As such, the Golden Knights will not be facing a shut-down penalty kill in today’s matchup. In fact, Florida ranks 27th with a 74.1 percent kill rate on the year.
Vegas is not alone in hitting a proverbial wall on the power play. Since the All-Star break, the two teams with the worst power plays are Vegas (4.4 percent) and Florida (9.4 percent). On the season, those units rank 19th (20.5 percent) and 16th (21.4 percent), respectively.
Florida’s goal differential throughout the 2022-23 season is plus-one (217-216), as the Panthers have averaged 3.39 goals per game while yielding an average of 3.38.
But over the last month, the Panthers’ defense has been significantly stingier. In fact, Florida has given up an average of 2.38 goals per game since the All-Star break, which is tied for eighth-best overall. The Panthers’ goal differential in that time is plus-six (40-34).
The Golden Knights have averaged 3.16 goals per game and 2.76 goals against per game this year; those numbers have improved to 3.50 goals per game and 2.25 goals against per game with a plus-15 goal differential since the All-Star break.
Matthew Tkachuk leads the Panthers in scoring with 81 points in 61 games, with Carter Verhaeghe in second with 55 in 63 and Aleksander Barkov rounding out the top-3 with 52 in 50. Defenseman Brandon Montour is right there in the mix with 51 points in 62 games, and he is second on the team (behind Tkachuk) with 40 assists.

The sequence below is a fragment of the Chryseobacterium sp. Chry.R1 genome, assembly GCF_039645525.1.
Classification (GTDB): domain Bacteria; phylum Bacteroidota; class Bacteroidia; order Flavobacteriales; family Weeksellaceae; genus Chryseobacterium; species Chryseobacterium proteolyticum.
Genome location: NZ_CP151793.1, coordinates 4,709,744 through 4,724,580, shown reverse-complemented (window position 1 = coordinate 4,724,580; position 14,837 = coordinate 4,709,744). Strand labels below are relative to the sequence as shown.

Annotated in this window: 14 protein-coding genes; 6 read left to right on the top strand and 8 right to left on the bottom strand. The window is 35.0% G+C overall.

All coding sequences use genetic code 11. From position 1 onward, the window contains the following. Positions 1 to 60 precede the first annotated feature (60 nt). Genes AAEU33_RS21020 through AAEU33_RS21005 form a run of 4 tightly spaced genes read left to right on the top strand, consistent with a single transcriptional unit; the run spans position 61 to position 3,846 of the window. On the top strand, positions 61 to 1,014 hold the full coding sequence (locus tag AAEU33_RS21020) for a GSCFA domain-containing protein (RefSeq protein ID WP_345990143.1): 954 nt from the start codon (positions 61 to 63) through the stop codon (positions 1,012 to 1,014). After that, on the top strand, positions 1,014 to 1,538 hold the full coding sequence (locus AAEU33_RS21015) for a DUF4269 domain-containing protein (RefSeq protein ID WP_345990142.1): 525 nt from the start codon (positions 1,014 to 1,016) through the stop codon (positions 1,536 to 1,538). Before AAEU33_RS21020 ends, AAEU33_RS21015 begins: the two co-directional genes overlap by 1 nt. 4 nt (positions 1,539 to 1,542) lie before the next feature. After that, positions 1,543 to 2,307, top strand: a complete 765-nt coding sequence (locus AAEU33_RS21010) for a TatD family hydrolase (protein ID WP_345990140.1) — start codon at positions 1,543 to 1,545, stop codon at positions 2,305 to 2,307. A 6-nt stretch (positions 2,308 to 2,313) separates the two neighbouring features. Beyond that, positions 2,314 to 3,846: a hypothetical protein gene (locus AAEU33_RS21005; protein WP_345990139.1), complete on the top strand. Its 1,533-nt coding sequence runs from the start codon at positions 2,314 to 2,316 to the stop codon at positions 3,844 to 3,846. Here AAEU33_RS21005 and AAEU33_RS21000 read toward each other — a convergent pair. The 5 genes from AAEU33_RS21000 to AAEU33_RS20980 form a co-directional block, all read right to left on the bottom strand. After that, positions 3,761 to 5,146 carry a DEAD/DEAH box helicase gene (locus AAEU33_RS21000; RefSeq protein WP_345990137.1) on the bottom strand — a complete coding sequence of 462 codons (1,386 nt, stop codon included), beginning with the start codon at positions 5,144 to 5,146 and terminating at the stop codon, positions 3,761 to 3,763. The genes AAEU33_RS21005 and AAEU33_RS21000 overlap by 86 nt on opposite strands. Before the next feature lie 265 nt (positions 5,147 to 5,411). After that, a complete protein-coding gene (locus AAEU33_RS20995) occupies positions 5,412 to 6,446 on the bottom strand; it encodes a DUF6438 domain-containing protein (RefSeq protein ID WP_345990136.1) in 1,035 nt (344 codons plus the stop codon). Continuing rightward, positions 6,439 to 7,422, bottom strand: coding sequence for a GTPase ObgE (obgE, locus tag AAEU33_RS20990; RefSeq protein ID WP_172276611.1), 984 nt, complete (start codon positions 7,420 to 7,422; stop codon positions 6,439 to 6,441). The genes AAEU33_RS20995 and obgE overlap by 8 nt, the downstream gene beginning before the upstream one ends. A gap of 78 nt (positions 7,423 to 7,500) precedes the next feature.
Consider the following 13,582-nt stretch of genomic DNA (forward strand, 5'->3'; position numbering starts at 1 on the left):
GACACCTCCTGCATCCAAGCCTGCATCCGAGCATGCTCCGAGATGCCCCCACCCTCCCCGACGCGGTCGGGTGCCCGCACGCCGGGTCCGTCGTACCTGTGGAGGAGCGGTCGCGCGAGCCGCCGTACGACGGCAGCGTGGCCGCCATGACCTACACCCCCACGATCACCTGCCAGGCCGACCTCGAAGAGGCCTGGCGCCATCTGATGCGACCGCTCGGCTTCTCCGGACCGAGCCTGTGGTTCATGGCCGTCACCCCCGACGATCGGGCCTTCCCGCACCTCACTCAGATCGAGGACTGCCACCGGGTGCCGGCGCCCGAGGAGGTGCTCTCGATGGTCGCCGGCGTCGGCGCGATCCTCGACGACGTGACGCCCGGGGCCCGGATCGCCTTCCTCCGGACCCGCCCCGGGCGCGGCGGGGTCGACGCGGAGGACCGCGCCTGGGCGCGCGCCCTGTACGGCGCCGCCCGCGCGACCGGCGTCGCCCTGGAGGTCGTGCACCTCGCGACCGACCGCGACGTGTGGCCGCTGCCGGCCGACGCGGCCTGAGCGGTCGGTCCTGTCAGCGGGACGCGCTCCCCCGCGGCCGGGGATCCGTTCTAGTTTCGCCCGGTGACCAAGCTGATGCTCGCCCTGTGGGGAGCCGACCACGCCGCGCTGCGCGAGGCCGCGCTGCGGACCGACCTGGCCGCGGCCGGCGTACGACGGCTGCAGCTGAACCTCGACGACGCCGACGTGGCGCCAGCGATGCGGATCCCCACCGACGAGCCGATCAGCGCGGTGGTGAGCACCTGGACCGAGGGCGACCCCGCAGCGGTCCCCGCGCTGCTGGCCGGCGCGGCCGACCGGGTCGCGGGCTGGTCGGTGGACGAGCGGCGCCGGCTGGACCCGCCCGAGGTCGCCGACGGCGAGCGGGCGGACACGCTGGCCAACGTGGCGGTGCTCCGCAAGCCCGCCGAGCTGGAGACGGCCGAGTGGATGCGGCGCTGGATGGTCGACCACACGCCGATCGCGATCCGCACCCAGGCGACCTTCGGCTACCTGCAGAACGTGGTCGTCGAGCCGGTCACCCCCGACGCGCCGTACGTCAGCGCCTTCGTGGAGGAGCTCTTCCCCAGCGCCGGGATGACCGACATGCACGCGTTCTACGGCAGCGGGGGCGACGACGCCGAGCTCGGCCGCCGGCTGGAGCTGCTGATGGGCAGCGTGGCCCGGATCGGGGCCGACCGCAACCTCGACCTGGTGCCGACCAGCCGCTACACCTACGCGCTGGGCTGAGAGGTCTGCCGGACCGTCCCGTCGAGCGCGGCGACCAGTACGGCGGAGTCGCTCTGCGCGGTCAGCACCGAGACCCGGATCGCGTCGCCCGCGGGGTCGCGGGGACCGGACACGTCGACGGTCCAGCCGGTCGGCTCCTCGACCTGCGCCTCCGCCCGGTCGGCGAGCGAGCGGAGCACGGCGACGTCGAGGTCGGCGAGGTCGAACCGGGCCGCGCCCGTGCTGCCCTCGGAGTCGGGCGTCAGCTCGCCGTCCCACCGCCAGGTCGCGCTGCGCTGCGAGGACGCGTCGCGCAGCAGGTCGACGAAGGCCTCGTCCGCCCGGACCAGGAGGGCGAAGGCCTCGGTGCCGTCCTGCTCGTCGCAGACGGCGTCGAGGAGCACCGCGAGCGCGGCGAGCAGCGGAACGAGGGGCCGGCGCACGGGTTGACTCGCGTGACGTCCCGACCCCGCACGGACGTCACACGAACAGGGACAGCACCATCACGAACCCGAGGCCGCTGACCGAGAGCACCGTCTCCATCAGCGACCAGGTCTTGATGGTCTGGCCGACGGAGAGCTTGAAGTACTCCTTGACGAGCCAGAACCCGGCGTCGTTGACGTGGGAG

Verhaeghe has a team-high 32 goals, and the Panthers have three players with 20-plus goals: Verhaeghe (32), Tkachuk (28) and Sam Reinhart (21).
Vegas has two 20-goal scorers in Eichel (23) and Reilly Smith (21), with Jonathan Marchessault sitting one goal shy of 20. The Golden Knights are without their other top-5 goal-scorers in Stone and William Carrier, who suffered an injury against New Jersey and is out indefinitely.
Anthony Duclair recently made his season debut for Florida after missing most of the year following surgery for an Achilles tendon injury. Duclair has two points in four games since returning to the lineup; he is skating on the top line with Barkov and gives Florida’s top six more offensive firepower.
In the crease
Florida netminder Sergei Bobrovsky is 19-17-2 with a 2.98 goals-against average, .906 save percentage and one shutout in 40 starts this season. Alex Lyon is 3-2-1 with a 3.89 goals-against average and .892 save percentage in five starts.
Since the All-Star break, Bobrovsky has gotten 11 of 12 starts and is 7-4-0 with a 2.30 goals-against average and .929 save percentage.
In that span, Adin Hill is 6-1-0 with a 2.03 goals-against average and .927 save percentage. Hill is 16-6-1 with a 2.51 goals-against average and .914 save percentage on the year.
Jonathan Quick made his Golden Knights debut Sunday against Montreal, stopping 25 of 28 shots in the win. In his final four appearances with Los Angeles, Quick went 3-1-0 with a 4.27 goals-against average and .821 save percentage.
Ivan Barbashev — Jack Eichel — Jonathan Marchessault
Reilly Smith — William Karlsson — Michael Amadio
Paul Cotter — Chandler Stephenson — Phil Kessel
Brett Howden — Teddy Blueger — Keegan Kolesar
Alec Martinez — Alex Pietrangelo
Brayden McNabb — Shea Theodore
Nicolas Hague — Zach Whitecloud
Eetu Luostarinen — Aleksander Barkov — Anthony Duclair
Carter Verhaeghe — Sam Bennett — Matthew Tkachuk
Ryan Lomberg — Anton Lundell — Sam Reinhart
Nick Cousins — Erik Staal — Colin White
Gustav Forsling — Aaron Ekblad
Marc Staal — Brandon Montour
Josh Mahura — Radko Gudas